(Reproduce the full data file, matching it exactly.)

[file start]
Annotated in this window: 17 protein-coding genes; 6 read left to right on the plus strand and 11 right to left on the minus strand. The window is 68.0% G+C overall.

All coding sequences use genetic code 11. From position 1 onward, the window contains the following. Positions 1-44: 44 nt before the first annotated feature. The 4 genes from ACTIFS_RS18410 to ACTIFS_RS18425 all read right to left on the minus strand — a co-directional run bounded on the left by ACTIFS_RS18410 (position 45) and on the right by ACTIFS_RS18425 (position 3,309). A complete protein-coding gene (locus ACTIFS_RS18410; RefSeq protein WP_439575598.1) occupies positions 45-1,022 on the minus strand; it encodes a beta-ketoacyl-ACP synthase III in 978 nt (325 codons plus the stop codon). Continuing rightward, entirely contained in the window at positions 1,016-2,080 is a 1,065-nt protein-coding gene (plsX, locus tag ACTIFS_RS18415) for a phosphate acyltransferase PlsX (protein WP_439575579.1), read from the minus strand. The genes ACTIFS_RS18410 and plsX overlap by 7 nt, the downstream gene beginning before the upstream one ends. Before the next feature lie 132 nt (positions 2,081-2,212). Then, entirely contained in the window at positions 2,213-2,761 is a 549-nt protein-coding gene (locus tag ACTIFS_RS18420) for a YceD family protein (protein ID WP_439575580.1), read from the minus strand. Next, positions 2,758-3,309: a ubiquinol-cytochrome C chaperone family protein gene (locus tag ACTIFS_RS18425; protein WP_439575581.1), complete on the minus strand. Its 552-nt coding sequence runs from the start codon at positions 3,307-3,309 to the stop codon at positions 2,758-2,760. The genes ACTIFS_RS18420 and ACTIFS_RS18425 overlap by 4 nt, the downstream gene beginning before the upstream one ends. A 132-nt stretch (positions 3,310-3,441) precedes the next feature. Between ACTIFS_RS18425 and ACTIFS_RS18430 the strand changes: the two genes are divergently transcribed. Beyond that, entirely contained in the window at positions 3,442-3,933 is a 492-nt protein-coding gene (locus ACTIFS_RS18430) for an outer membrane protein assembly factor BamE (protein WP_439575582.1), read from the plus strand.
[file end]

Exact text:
Annotated in this window: 17 protein-coding genes; 6 read left to right on the plus strand and 11 right to left on the minus strand. The window is 68.0% G+C overall.

All coding sequences use genetic code 11. From position 1 onward, the window contains the following. Positions 1-44: 44 nt before the first annotated feature. The 4 genes from ACTIFS_RS18410 to ACTIFS_RS18425 all read right to left on the minus strand — a co-directional run bounded on the left by ACTIFS_RS18410 (position 45) and on the right by ACTIFS_RS18425 (position 3,309). A complete protein-coding gene (locus ACTIFS_RS18410; RefSeq protein WP_439575598.1) occupies positions 45-1,022 on the minus strand; it encodes a beta-ketoacyl-ACP synthase III in 978 nt (325 codons plus the stop codon). Continuing rightward, entirely contained in the window at positions 1,016-2,080 is a 1,065-nt protein-coding gene (plsX, locus tag ACTIFS_RS18415) for a phosphate acyltransferase PlsX (protein WP_439575579.1), read from the minus strand. The genes ACTIFS_RS18410 and plsX overlap by 7 nt, the downstream gene beginning before the upstream one ends. Before the next feature lie 132 nt (positions 2,081-2,212). Then, entirely contained in the window at positions 2,213-2,761 is a 549-nt protein-coding gene (locus tag ACTIFS_RS18420) for a YceD family protein (protein ID WP_439575580.1), read from the minus strand. Next, positions 2,758-3,309: a ubiquinol-cytochrome C chaperone family protein gene (locus tag ACTIFS_RS18425; protein WP_439575581.1), complete on the minus strand. Its 552-nt coding sequence runs from the start codon at positions 3,307-3,309 to the stop codon at positions 2,758-2,760. The genes ACTIFS_RS18420 and ACTIFS_RS18425 overlap by 4 nt, the downstream gene beginning before the upstream one ends. A 132-nt stretch (positions 3,310-3,441) precedes the next feature. Between ACTIFS_RS18425 and ACTIFS_RS18430 the strand changes: the two genes are divergently transcribed. Beyond that, entirely contained in the window at positions 3,442-3,933 is a 492-nt protein-coding gene (locus ACTIFS_RS18430) for an outer membrane protein assembly factor BamE (protein WP_439575582.1), read from the plus strand.